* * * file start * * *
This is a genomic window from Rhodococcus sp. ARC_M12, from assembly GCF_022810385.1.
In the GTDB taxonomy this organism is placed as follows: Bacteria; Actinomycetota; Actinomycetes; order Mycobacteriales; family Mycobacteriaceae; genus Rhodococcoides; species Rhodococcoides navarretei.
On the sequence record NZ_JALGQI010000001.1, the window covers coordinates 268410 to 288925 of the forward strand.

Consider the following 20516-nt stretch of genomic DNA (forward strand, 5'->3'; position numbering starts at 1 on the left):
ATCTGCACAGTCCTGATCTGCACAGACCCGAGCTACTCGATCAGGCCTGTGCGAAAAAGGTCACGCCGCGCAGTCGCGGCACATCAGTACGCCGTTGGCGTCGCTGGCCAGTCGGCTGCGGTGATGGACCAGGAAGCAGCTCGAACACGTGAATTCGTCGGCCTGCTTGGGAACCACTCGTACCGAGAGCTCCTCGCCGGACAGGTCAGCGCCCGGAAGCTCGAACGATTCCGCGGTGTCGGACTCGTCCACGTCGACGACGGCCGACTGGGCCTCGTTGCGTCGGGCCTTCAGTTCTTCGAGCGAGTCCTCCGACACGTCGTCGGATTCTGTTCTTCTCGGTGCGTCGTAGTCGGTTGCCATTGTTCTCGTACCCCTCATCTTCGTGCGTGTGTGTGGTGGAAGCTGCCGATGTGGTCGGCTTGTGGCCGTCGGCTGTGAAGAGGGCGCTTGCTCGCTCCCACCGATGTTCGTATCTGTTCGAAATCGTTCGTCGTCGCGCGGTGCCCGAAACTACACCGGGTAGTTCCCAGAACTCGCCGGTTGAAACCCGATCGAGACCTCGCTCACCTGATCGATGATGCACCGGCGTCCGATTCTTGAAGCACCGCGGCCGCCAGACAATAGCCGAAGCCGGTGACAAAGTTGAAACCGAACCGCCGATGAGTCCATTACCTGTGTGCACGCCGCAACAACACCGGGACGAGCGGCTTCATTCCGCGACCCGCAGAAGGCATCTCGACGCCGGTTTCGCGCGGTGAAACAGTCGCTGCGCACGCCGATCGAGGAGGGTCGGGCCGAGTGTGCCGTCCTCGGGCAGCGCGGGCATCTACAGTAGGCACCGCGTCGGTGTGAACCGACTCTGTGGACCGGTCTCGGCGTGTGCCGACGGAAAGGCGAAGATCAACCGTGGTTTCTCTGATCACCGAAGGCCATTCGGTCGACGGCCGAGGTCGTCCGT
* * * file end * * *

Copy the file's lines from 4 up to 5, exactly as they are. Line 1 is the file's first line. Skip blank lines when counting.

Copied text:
Consider the following 20516-nt stretch of genomic DNA (forward strand, 5'->3'; position numbering starts at 1 on the left):
ATCTGCACAGTCCTGATCTGCACAGACCCGAGCTACTCGATCAGGCCTGTGCGAAAAAGGTCACGCCGCGCAGTCGCGGCACATCAGTACGCCGTTGGCGTCGCTGGCCAGTCGGCTGCGGTGATGGACCAGGAAGCAGCTCGAACACGTGAATTCGTCGGCCTGCTTGGGAACCACTCGTACCGAGAGCTCCTCGCCGGACAGGTCAGCGCCCGGAAGCTCGAACGATTCCGCGGTGTCGGACTCGTCCACGTCGACGACGGCCGACTGGGCCTCGTTGCGTCGGGCCTTCAGTTCTTCGAGCGAGTCCTCCGACACGTCGTCGGATTCTGTTCTTCTCGGTGCGTCGTAGTCGGTTGCCATTGTTCTCGTACCCCTCATCTTCGTGCGTGTGTGTGGTGGAAGCTGCCGATGTGGTCGGCTTGTGGCCGTCGGCTGTGAAGAGGGCGCTTGCTCGCTCCCACCGATGTTCGTATCTGTTCGAAATCGTTCGTCGTCGCGCGGTGCCCGAAACTACACCGGGTAGTTCCCAGAACTCGCCGGTTGAAACCCGATCGAGACCTCGCTCACCTGATCGATGATGCACCGGCGTCCGATTCTTGAAGCACCGCGGCCGCCAGACAATAGCCGAAGCCGGTGACAAAGTTGAAACCGAACCGCCGATGAGTCCATTACCTGTGTGCACGCCGCAACAACACCGGGACGAGCGGCTTCATTCCGCGACCCGCAGAAGGCATCTCGACGCCGGTTTCGCGCGGTGAAACAGTCGCTGCGCACGCCGATCGAGGAGGGTCGGGCCGAGTGTGCCGTCCTCGGGCAGCGCGGGCATCTACAGTAGGCACCGCGTCGGTGTGAACCGACTCTGTGGACCGGTCTCGGCGTGTGCCGACGGAAAGGCGAAGATCAACCGTGGTTTCTCTGATCACCGAAGGCCATTCGGTCGACGGCCGAGGTCGTCCGT